33 years old female patient diagnosed with keloid located in chest area was treated. The patient was referred to our clinic due to pain and aesthetic complaints. Written and verbal informed consent was obtained from the patient. The patient's demographic details and family pedigree were recorded due to genetic factors may plat role in disease. The case has had the keloid since 1998, only a small acne on the chest that has become such a wide dimensions in 6 years time. The case explained the acne became a wound after scratching frequently and afterwards became a keloid. Our patient received crotherapy treatment for four sessions with each of the sessions have three week intervals in 2004. This therapy repeated in 2006 also and had no gain in reduction of the size in keloid. Steroid injection was given once every five weeks into the keloids and a reduction height and volume in was observed but the colour became redder after this treatment procedure. Because of this reason our patient did not want to seek this treatment again even though the keloid was not healed.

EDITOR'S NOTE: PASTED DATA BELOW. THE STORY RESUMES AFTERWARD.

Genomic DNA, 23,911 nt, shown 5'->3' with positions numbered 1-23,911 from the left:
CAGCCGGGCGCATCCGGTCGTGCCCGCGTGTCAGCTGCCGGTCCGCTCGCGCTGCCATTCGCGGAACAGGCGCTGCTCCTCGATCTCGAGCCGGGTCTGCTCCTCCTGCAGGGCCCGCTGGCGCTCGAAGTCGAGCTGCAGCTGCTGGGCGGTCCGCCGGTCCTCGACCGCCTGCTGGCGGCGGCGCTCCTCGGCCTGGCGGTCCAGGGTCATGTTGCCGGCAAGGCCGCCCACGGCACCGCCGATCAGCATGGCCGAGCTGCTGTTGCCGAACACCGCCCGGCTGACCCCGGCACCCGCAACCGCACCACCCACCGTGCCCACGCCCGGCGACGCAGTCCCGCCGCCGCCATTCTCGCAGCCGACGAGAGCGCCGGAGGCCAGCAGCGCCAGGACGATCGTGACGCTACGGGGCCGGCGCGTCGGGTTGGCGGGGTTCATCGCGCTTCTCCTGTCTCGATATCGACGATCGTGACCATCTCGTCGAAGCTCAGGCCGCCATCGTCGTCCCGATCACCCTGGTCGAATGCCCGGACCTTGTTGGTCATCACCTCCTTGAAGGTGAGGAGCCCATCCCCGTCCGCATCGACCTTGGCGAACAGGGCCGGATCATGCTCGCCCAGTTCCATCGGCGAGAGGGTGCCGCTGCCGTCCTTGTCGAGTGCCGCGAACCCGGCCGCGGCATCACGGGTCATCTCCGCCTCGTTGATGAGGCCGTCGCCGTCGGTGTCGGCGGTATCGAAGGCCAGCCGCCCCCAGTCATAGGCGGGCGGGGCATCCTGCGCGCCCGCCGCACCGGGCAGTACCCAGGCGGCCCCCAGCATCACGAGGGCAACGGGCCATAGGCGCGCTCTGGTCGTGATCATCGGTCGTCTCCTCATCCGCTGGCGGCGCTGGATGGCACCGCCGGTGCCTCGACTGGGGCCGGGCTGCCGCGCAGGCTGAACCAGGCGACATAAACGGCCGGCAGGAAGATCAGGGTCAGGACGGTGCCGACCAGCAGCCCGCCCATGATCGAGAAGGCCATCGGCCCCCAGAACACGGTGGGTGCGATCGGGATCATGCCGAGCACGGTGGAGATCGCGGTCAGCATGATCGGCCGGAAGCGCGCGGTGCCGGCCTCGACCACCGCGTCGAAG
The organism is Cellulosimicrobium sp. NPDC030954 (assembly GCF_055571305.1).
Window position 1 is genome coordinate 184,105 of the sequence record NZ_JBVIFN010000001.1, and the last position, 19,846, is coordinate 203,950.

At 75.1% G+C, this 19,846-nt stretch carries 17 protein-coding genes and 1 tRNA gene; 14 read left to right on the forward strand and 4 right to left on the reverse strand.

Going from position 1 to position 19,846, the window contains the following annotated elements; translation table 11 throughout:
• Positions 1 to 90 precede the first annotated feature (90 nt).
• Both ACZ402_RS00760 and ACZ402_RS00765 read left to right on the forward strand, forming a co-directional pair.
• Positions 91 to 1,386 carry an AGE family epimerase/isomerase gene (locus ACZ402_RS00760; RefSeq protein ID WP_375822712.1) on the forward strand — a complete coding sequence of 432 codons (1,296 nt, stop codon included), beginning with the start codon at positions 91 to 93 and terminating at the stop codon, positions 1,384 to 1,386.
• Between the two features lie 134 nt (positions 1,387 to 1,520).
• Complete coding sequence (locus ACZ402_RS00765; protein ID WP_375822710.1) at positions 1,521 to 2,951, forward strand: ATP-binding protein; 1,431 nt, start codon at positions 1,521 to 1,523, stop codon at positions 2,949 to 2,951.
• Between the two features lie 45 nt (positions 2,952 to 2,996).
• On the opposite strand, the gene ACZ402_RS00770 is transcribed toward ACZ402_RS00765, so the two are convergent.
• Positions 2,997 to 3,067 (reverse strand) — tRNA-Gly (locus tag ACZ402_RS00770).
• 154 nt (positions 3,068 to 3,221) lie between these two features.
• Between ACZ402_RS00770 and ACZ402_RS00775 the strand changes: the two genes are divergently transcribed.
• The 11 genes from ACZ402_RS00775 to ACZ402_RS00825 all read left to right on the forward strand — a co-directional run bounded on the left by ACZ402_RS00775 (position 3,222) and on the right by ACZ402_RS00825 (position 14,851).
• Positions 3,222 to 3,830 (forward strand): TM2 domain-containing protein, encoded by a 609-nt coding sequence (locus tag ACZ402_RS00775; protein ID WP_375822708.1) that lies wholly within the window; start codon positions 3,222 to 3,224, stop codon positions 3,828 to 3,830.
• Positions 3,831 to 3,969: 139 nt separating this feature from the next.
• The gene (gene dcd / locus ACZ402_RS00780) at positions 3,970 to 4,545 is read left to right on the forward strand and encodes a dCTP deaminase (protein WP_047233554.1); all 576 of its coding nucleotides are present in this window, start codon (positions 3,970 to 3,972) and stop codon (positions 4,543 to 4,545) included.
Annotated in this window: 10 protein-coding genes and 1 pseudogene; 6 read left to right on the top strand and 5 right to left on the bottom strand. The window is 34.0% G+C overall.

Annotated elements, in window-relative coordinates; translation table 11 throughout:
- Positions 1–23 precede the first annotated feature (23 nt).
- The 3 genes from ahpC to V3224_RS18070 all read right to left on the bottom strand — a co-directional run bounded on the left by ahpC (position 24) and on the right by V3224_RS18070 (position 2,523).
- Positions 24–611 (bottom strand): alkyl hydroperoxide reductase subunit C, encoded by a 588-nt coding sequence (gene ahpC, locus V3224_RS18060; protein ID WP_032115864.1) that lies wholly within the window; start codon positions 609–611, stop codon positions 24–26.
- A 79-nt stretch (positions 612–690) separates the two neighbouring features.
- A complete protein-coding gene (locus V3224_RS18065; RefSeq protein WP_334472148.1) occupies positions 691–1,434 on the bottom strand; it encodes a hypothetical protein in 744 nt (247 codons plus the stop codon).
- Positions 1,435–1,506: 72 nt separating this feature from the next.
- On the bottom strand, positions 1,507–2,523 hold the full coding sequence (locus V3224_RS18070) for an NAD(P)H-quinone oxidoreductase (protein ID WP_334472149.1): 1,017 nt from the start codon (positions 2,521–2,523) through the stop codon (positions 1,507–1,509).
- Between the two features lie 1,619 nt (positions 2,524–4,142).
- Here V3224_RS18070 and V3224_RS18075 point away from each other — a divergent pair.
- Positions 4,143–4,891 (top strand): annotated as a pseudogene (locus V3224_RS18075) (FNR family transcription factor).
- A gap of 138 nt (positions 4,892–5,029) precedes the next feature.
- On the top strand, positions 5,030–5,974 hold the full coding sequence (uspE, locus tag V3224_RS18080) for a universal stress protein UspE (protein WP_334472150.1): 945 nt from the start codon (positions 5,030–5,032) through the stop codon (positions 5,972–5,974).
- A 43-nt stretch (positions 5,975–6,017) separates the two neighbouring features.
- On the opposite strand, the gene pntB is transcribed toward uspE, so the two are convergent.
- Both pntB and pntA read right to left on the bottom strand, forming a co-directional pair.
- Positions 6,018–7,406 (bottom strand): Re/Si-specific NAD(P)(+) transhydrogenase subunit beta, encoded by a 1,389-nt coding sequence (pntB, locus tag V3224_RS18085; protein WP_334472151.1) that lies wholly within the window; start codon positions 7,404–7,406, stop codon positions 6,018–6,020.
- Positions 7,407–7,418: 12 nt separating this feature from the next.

Before our treatment began, our patient had been using another taping method named Haelan Tape including an I band over keloid. This tape is a tight and firm tape covering keloid and has an impermeable tissue.
    On observational clinical examination, researchers measured keloid's dimensions by using a standard tape measure. The case has a keloid on the chest in the localisation medio-lateral 7,4 cm and supero-inferior 5,1cm dimensions (Figure 1). The keloid was stiff; there was an increase in pain with palpation. The colour of keloid varied between pink to red that causes an aesthetic problem for our case. The intensity of pain felt during activity and rest was measured by Visual Analogue scale (VAS). Pain intensity was marked on a 100-mm horizontal line, in which 0 expresses no pain and 100 mm expresses maximum pain the patient felt. Her pain was found out to be as high as 5/10 (where 0 indicates no pain and 10 is the worst pain imaginable). The pain was evident especially when a pressure was implemented on to keloid area and did not change with activity.